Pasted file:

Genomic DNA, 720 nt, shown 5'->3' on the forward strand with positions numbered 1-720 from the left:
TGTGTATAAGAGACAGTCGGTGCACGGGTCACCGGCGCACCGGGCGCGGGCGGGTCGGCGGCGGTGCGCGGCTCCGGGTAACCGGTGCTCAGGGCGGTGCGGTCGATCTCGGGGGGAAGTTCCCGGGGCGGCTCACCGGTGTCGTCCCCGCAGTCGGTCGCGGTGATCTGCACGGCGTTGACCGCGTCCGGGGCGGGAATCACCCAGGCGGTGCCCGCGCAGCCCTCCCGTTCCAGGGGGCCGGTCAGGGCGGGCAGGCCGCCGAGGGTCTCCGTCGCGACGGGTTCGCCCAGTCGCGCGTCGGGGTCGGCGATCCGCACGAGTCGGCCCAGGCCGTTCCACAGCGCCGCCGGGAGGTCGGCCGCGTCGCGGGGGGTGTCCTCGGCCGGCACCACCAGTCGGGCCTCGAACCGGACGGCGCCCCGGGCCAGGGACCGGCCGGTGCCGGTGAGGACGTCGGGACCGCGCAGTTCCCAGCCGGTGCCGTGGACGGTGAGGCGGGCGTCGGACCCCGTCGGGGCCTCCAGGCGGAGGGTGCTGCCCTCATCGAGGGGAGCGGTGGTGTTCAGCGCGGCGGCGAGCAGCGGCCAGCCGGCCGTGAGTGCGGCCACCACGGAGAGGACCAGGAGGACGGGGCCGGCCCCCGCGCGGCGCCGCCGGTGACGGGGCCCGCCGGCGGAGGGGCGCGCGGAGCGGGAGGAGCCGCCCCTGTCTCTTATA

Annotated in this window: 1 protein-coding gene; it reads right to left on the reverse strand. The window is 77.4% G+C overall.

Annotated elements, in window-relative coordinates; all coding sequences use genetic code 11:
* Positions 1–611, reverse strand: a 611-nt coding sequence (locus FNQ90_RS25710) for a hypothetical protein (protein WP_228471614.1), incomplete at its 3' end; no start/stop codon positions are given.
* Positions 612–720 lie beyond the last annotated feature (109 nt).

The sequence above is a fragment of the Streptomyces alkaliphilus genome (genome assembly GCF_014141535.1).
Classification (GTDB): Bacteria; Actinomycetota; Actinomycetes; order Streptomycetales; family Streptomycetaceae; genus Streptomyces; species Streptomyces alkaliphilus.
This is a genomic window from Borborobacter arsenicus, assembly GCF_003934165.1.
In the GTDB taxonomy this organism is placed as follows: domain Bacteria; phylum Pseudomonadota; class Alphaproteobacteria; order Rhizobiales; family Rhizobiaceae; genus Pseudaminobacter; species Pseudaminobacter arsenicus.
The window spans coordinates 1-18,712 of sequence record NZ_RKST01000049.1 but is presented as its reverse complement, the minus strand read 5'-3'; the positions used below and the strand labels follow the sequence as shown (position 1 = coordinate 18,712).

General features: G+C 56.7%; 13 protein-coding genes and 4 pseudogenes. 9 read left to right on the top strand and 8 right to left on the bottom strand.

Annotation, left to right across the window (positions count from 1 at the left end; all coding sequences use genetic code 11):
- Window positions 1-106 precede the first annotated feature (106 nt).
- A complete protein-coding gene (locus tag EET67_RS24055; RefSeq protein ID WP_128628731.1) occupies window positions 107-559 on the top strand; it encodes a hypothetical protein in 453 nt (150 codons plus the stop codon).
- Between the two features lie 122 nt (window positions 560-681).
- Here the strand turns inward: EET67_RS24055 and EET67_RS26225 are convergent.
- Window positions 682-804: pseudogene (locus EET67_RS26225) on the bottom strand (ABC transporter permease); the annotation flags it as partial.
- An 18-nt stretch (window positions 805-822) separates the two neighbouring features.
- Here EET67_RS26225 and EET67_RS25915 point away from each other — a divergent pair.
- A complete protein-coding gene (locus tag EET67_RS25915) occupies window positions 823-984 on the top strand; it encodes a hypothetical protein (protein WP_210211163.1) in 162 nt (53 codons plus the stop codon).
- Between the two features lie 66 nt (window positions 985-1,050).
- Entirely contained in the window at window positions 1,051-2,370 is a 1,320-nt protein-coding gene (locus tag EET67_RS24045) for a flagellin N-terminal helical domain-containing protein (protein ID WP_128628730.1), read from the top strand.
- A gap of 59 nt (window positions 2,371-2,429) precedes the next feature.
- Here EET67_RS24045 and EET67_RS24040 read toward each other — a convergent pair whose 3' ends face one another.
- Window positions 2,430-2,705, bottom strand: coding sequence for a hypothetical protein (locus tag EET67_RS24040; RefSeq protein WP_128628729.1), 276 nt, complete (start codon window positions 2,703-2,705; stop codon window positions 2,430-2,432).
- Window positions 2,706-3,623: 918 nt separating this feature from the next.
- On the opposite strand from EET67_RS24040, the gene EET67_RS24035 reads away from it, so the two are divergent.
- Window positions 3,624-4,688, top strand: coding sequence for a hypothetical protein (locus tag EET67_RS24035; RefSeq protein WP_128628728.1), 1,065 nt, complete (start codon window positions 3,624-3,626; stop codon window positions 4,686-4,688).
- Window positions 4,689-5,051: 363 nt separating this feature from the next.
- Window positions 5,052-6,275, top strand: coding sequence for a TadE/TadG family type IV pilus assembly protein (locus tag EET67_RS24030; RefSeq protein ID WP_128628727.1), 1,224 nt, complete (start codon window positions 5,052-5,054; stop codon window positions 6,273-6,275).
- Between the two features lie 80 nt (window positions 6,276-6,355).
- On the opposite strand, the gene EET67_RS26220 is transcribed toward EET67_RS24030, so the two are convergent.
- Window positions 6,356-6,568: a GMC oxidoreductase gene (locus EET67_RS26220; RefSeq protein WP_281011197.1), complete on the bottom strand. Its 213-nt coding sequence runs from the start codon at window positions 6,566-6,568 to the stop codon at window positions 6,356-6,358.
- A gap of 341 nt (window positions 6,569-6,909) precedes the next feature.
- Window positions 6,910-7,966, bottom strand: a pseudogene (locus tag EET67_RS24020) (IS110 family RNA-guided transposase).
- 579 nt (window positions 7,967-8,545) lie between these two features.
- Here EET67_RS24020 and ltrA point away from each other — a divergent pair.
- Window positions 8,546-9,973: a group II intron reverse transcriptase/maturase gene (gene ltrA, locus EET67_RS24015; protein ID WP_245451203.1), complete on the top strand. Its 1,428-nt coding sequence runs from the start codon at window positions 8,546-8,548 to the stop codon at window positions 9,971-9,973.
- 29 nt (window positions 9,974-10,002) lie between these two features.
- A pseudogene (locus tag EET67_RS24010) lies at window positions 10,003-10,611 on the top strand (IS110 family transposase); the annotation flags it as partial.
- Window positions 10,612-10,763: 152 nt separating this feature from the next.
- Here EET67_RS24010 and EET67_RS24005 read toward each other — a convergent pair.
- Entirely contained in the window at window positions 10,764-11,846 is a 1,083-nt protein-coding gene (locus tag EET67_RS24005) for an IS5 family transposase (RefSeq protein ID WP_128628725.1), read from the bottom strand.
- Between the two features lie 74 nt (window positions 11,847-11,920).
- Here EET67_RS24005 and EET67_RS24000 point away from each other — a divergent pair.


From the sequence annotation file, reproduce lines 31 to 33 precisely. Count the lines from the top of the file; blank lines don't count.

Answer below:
- Window positions 5,052-6,275, top strand: coding sequence for a TadE/TadG family type IV pilus assembly protein (locus tag EET67_RS24030; RefSeq protein ID WP_128628727.1), 1,224 nt, complete (start codon window positions 5,052-5,054; stop codon window positions 6,273-6,275).
- Between the two features lie 80 nt (window positions 6,276-6,355).
- On the opposite strand, the gene EET67_RS26220 is transcribed toward EET67_RS24030, so the two are convergent.